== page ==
The prevention of illegal, unreported and unregulated fishing (IUU) is also a goal for UNCLOS implementation. IUU negatively affects the fisheries of the world and of almost all countries. IUU harmfully impacts food safety, connects with transnational organized crimes such as drug trafficking, restricts and suffocates small-scale fisheries of developing countries, and gives way to corruption, money laundering and commercial fraud. The annual amount of illegal fish caught is recorded between 11 and 26 million tons, worth between 11 billion and 23.5 billion USD.[iii] Based on UNCLOS and the Convention on the Management of Straddling Fish Stocks and Highly Migratory Fish Stocks (UNSFA-1995), Food and Agriculture Organization (FAO) has further developed new documents such as the Agreement to Promote Compliance with International Conservation and Management Measures by Fishing Vessels on the High Seas in 1995, the Code of Conduct for Responsible Fisheries in 1995, International Plan of Action to prevent, deter and eliminate Illegal, Unreported and Unregulated fishing (IPOA - IUU) in 2001, Agreement on port state measures to prevent, deter, and eliminate Illegal, Unreported, and Unregulated Fishing in 2009, Voluntary Guidelines for flag state performance in 2014, and others.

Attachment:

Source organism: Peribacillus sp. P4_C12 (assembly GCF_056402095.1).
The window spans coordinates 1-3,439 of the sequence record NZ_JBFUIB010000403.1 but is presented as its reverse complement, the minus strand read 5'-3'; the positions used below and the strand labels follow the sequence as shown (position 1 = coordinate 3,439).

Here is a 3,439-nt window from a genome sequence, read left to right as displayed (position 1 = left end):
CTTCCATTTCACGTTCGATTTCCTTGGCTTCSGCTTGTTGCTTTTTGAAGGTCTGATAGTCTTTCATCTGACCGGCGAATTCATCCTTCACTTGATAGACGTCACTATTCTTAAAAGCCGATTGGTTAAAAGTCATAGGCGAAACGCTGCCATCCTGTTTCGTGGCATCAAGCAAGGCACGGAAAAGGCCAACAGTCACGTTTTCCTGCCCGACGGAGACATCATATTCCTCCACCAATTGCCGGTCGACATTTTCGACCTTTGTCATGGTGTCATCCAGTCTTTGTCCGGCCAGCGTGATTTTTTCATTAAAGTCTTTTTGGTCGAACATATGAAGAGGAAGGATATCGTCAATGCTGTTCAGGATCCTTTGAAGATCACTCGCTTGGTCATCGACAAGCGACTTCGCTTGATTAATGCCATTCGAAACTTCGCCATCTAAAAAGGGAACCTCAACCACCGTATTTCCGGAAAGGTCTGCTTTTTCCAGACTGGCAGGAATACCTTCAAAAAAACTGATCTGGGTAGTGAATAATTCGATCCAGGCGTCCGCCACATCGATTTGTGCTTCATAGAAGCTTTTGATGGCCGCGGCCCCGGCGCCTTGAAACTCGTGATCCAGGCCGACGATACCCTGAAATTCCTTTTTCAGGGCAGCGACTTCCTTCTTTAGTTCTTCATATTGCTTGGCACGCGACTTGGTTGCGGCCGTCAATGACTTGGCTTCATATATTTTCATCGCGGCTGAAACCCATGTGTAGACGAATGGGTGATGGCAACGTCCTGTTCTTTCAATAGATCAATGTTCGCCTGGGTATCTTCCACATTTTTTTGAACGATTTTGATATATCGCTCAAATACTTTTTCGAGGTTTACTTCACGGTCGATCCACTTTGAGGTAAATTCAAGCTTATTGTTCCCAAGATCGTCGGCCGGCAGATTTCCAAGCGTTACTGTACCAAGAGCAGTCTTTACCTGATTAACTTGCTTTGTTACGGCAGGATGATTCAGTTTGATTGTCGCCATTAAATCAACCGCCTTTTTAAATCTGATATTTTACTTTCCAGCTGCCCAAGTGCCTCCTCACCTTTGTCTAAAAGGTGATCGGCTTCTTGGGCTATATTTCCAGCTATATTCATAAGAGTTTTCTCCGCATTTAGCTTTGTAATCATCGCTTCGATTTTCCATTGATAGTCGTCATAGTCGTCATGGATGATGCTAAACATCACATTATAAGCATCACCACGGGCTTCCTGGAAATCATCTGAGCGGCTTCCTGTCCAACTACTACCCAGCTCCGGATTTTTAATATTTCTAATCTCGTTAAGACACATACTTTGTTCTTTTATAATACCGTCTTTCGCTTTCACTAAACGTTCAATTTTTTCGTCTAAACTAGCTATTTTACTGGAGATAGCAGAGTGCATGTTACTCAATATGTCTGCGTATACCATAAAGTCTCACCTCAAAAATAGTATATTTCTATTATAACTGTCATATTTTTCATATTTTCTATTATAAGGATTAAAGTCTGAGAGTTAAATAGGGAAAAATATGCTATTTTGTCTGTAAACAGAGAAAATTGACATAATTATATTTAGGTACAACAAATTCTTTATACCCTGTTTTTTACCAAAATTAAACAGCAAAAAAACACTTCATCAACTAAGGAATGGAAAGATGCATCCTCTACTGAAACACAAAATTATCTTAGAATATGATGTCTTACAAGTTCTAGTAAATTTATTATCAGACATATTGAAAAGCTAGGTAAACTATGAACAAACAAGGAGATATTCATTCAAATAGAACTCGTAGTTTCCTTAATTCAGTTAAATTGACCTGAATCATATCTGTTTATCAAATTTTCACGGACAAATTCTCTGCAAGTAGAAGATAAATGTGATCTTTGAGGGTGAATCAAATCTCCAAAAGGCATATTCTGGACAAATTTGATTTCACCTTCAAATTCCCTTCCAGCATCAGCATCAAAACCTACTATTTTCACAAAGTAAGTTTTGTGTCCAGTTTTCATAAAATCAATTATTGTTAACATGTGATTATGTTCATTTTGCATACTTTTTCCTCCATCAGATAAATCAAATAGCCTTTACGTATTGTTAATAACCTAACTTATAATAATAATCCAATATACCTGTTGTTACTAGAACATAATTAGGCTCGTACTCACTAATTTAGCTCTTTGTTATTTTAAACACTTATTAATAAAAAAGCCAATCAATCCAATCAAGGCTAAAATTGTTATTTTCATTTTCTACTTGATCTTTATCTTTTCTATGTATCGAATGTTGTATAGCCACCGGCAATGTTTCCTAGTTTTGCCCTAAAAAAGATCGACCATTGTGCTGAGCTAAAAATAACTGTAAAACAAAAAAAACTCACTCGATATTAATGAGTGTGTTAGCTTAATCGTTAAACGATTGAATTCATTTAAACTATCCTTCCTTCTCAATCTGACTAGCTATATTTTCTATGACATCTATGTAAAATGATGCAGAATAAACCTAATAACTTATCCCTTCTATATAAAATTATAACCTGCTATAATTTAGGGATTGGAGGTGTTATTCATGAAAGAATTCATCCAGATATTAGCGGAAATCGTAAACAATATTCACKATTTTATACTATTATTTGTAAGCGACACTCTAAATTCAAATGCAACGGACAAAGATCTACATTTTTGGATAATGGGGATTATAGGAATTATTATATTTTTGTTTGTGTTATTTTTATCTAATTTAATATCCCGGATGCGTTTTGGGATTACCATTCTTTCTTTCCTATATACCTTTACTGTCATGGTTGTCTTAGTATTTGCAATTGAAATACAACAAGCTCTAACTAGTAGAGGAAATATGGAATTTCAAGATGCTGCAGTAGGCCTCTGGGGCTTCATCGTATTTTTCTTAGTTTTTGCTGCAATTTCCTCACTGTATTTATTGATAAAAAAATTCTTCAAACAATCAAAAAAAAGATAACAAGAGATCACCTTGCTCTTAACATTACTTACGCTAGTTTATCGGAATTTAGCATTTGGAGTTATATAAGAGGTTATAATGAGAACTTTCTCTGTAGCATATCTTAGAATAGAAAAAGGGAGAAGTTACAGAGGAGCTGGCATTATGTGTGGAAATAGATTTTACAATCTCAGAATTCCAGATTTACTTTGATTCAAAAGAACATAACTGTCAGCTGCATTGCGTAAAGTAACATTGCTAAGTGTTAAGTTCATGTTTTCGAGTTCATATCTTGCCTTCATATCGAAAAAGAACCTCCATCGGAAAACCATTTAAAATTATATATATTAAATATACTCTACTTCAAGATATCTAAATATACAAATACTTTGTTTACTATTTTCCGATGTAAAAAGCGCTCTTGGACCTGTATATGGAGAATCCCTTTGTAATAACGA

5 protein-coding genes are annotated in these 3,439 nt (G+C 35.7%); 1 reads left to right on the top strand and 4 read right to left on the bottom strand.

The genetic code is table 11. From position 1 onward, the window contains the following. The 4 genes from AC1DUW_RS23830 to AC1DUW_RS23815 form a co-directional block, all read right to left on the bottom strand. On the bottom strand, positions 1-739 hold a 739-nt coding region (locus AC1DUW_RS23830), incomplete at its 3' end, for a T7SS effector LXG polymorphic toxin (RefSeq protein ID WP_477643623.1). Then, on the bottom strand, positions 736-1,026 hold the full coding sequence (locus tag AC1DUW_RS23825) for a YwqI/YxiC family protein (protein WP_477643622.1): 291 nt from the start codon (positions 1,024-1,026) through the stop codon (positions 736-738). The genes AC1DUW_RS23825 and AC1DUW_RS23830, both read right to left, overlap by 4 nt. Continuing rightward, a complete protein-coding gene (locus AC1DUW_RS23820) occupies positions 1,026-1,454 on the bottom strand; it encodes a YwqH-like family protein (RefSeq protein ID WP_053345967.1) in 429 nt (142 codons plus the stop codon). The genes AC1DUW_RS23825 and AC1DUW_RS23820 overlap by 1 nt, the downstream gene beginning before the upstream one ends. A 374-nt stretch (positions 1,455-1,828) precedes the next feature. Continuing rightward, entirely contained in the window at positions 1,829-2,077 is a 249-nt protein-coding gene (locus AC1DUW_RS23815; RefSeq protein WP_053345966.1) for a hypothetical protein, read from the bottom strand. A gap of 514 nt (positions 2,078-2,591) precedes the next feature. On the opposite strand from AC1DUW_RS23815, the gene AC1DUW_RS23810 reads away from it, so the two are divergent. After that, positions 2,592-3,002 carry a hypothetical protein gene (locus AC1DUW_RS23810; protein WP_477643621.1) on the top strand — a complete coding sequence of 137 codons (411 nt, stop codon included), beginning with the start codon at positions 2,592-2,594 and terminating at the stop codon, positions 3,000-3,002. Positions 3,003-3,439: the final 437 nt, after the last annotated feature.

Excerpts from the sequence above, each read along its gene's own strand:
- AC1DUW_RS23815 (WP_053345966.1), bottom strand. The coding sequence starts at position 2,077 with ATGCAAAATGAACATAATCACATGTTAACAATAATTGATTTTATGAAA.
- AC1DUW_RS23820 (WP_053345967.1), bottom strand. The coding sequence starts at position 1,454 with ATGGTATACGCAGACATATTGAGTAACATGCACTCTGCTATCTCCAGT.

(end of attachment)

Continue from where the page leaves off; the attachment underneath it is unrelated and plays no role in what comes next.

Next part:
UNCLOS also raises the issue of integration with the Convention on Biodiversity and other legal documents on the management and conservation of marine biodiversity, especially in areas beyond national jurisdiction (BBNJ). According to Decision X/2 of the Tenth Conference of the Parties to the Convention on Biodiversity, by 2020, 10 per cent of coastal and marine areas, especially areas of particular importance for biodiversity and ecosystem services, are conserved through effectively and equitably managed, ecologically representative and well - connected systems of protected areas and other effective area-based conservation measures. However, there is an absence of a regulatory framework for the marine Biodiversity in Areas Beyond National Jurisdiction. Developed countries, with their exploitation capacities superior to those of developing countries, are reaping huge benefits from the exploitation of resources in areas beyond national jurisdiction, particularly marine genetic resources and materials used to manufacture specific medicines. While the exploitation and benefit sharing of mineral resources in these areas are under the management of the International Sea-bed Authority (ISA), the exploitation of biological resources on the High Seas has not had a similar mechanism of management yet because in principle the areas beyond national jurisdiction are the High Seas, where all countries have the same right to use and exploit resources in accordance of Article 87 of UNCLOS 1982, which says "The High Seas are open to all States, whether coastal or land-locked.” In order to continue the promotion of the role of UNCLOS 1982, since June 2004 the issue of BBNJ has been discussed at the United Nations General Assembly within the framework of the Informal Consultative Process Meeting on Oceans and the Law of the Sea (ICP). Based on the results of discussions at the ICP and the Report of the Secretary-General of the United Nations, a Special Working Group (established in 2005-2014) and the Preparatory Committee for BBNJ (established in 2016-2017)[iv] have developed a draft of the new international convention on the conservation and sustainable use of marine biodiversity in areas beyond national jurisdiction.